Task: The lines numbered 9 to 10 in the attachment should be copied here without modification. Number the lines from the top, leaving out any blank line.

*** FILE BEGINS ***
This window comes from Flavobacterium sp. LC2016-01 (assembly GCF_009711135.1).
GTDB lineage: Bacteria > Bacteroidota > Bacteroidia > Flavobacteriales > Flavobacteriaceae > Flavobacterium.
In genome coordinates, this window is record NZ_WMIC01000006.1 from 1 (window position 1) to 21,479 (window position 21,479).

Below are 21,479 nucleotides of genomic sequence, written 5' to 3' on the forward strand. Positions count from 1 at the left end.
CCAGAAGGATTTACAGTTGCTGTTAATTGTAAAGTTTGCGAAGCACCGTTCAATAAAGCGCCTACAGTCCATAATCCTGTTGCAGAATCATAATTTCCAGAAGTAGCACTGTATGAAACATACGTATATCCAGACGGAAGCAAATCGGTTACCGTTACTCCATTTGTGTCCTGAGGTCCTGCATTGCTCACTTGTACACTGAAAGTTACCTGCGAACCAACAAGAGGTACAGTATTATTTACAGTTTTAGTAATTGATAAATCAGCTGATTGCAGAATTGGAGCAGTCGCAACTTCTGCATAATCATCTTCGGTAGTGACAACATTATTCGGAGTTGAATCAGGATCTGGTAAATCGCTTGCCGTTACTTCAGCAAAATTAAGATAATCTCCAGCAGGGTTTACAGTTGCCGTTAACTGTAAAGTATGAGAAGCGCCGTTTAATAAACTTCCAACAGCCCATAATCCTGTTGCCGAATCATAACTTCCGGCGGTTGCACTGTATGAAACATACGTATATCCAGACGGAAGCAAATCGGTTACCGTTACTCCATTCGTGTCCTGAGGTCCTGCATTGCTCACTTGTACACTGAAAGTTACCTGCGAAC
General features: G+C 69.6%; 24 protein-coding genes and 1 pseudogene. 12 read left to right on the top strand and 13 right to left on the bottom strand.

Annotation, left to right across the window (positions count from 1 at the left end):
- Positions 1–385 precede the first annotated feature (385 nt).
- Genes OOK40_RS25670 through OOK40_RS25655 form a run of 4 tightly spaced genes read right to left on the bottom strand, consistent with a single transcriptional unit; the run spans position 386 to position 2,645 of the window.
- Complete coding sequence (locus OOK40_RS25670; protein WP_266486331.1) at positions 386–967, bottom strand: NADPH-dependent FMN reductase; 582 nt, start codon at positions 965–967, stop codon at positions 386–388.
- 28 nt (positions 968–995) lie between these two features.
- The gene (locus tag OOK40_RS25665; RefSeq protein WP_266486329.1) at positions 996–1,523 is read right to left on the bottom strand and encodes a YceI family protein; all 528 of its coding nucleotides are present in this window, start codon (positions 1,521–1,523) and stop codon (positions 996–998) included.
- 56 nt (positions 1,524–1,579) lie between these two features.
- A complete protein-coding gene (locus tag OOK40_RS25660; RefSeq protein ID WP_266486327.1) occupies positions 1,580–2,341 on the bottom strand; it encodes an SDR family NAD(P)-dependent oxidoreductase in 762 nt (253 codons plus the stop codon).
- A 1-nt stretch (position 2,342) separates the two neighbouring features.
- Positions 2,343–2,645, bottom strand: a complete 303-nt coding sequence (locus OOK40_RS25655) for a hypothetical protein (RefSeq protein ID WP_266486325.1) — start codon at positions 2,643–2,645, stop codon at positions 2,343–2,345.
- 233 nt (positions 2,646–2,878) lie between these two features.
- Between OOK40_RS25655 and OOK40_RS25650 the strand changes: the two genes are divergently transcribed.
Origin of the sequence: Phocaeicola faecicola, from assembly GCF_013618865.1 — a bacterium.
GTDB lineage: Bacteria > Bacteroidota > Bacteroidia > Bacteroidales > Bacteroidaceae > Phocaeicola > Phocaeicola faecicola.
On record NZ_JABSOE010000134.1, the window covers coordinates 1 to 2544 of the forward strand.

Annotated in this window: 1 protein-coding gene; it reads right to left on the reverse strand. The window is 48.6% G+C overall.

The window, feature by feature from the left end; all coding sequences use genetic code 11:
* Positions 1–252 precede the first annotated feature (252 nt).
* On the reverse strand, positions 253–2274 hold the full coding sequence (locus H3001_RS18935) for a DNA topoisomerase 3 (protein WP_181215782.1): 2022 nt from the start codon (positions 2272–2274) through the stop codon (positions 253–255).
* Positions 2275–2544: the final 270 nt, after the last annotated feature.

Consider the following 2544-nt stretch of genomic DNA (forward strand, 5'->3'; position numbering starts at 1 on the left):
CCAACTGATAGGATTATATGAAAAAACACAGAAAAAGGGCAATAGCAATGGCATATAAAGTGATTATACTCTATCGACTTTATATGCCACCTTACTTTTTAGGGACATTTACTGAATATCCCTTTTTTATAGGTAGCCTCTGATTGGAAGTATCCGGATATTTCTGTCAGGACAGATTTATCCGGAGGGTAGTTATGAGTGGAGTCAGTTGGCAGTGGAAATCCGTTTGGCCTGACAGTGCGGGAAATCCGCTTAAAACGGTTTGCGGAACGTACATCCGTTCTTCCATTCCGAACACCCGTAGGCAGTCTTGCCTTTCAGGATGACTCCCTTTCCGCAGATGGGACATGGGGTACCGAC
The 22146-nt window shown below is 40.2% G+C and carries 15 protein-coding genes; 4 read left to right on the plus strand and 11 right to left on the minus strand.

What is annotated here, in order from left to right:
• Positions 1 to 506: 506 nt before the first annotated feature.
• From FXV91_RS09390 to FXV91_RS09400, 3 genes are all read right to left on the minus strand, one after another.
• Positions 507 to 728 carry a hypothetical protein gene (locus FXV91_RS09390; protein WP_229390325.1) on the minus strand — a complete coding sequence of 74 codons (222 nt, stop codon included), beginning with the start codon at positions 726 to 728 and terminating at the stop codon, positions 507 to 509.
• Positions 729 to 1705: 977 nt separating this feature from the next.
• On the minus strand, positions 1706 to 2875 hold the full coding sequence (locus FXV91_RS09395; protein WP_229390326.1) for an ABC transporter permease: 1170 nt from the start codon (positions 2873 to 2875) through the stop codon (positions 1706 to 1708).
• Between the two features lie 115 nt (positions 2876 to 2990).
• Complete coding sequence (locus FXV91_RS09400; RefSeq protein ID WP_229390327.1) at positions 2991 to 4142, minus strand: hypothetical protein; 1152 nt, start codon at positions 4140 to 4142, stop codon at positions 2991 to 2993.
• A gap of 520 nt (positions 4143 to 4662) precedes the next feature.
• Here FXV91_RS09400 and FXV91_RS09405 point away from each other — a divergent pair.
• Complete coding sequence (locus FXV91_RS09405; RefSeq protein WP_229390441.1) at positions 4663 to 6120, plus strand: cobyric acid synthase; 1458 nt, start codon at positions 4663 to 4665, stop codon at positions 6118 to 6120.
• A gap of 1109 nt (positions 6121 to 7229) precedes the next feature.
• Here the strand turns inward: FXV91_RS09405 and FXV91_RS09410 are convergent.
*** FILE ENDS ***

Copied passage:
- Genes OOK40_RS25670 through OOK40_RS25655 form a run of 4 tightly spaced genes read right to left on the bottom strand, consistent with a single transcriptional unit; the run spans position 386 to position 2,645 of the window.
- Complete coding sequence (locus OOK40_RS25670; protein WP_266486331.1) at positions 386–967, bottom strand: NADPH-dependent FMN reductase; 582 nt, start codon at positions 965–967, stop codon at positions 386–388.